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Jun 30, 2015

Housing Rent Or Buy?

by Derek Foster

Derek FosterHouses have been pretty good investments for me (and most other people). My wife and I bought our first house back in 1999 and it soared in value! When our family grew, we cashed in our chips with our first house and bought a bigger house for our growing family. We sold that second house back in 2012 for sizeable gains. Housing has provided nice, tax-free gains for me over the years. But in truth, any idiot who bought a house almost anytime during the last couple decades did very well. The future is not so clear however.

We sold our house back in 2012 because we decided to buy a camper and travel around North America for a year. We also decided to sell because the market seemed good and it can be a hassle collecting rent while you’re “on the move”. When we returned in 2013, we decided to rent because we needed to get something quickly – and we’ve been renting ever since.

In a previous article, Housing Bubble??? – A Homeless Idiot’s Perspective..., I highlighted my thinking on housing and why I thought housing has become expensive. I used my first house as an example, writing:

In early 1999, my wife and I purchased a condo townhouse as we were starting out our family. These condos were renting out for $1,300/month and had expenses of approximately $400/month for condo fees, property taxes, and insurance. We could rent them for $1,300 a month or buy them and only pay the $400/month ownership costs. The savings from buying the house versus renting worked out to around:

$1,300 - $400 = $900/month (or $10,800 per year)

The negotiated price tag for this house was $130,000. In other words, by buying the house, we were saving $10,800 per year in housing costs. Stated another way, the house offered an effective ‘dividend yield’ of:

$10,800 divided by $130,000 = 8.3%

If I wanted to calculate the “P/E ratio” on the house, it would be:

$130,000 divided by $10,800 = 12 X

Then I showed how the valuations had crept up over time:

The original condo we bought would now sell for around $270,000. Rents have increased slightly to around $1400/month, but property taxes and condo fees have increased by around $200/month to $600/month. In other words the savings from buying the same house today would work out to around:

$1,400 - $600 = $800/month or $9,600 per year.

The dividend yield today would be:

$9,600 divided by $270,000 = 3.6%

If I wanted a rough “P/E ratio”, I would get:

$270,000 divided by $9,600 = 28 X

The basic idea was that valuations had risen significantly. With an original “yield” of 8.3% and an original P/E ratio of 12, the house price had risen to the point where the “yield” had fallen to 3.6% and the P/E ratio had risen to a much higher 28.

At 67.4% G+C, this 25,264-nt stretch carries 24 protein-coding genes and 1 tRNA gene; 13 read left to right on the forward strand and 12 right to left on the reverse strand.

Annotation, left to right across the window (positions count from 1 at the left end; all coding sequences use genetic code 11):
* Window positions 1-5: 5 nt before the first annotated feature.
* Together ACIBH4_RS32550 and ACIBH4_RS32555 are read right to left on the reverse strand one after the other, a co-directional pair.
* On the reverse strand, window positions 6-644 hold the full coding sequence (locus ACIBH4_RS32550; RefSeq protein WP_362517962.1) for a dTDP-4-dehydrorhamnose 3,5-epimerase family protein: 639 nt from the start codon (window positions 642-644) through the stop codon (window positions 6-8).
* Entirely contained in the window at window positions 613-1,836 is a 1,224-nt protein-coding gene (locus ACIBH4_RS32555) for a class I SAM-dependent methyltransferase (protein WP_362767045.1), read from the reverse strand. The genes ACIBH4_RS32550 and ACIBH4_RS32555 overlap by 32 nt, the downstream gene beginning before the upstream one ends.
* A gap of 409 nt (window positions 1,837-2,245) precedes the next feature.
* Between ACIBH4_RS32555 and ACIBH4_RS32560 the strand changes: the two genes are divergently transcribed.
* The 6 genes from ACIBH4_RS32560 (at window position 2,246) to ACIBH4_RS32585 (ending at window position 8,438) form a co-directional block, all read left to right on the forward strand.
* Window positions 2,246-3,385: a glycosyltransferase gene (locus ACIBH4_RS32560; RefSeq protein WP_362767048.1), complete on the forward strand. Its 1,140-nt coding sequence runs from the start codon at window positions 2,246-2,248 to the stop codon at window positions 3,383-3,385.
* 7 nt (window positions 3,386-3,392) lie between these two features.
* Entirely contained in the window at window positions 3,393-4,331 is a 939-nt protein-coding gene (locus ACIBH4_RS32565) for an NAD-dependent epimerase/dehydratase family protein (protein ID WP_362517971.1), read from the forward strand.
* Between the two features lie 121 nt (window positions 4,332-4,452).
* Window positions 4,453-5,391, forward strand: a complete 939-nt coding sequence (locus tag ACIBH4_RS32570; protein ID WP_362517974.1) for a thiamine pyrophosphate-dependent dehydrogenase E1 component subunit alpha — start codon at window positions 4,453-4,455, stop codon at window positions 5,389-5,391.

The point of filtering the number through this lens was to make it easy to compare housing prices to stock prices. My thinking was that I had no clue whether or not we were in a housing bubble, but these valuations encouraged me to rent once we returned from our year-long camping adventure.

So how does the landscape look today? A recent check of this style of house shows only one listing right now for around $250,000 – so pretty close to where prices had been when we left back in 2012 (a 7.5% price drop, but this could be house-dependent factoring such things as renovations, etc), so basically, we’ll say in this market (Ottawa), house prices have not really changed much in the way of prices over the last few years. The housing market still seems to be on the pricey side.

In the meantime, I invested the proceeds from the sale of our house (back in 2012) into stocks (mostly US stocks). During this time, stock markets have roared higher! With price gains and the added bonus of our declining Loonie, there would now be enough money to buy almost two houses. This move has proved lucrative—but how do things look now with the stock market pretty high?

I looked at the numbers with the house we now rent. Right now we pay around $1,650 per month to rent our house (or $19,800 per year). This house would cost roughly $325,000 to buy right now. The property taxes, maintenance, and extra insurance for homeowners would run about $6,800 per year. So by buying the house outright, we would save $13,000 per year. Is this a good return? Let’s see:

$ 13,000 dividend by $ 325,000 = 4%

If we were to buy the house we live in now (or something similar), we would earn around 4% (tax-free) on our money in saved rent. In addition, there could be tax-free capital gains if housing prices rise. With elevated stock prices, this might not be too bad a return (depending on whether house prices go up, down or remain the same over the next several years). The end result is that there is no clear “winner” in the rent or buy decision as things sit right now.

Overall, houses seem on the expensive side (in Ottawa), but not at nosebleed levels. However, all assets (real estate, stocks, bonds, etc) are on the pricey side right now—mostly because of low interest rates. I have no clue what will happen to house prices going forward, but I am happy with my stock portfolio and content to keep collecting the extra dividends our house sale has provided for us. For now, I think we’ll simply keep renting—if for no other reason than the simplicity of it.


Derek Foster (The Idiot Millionaire) – Six-Time National Bestselling Author.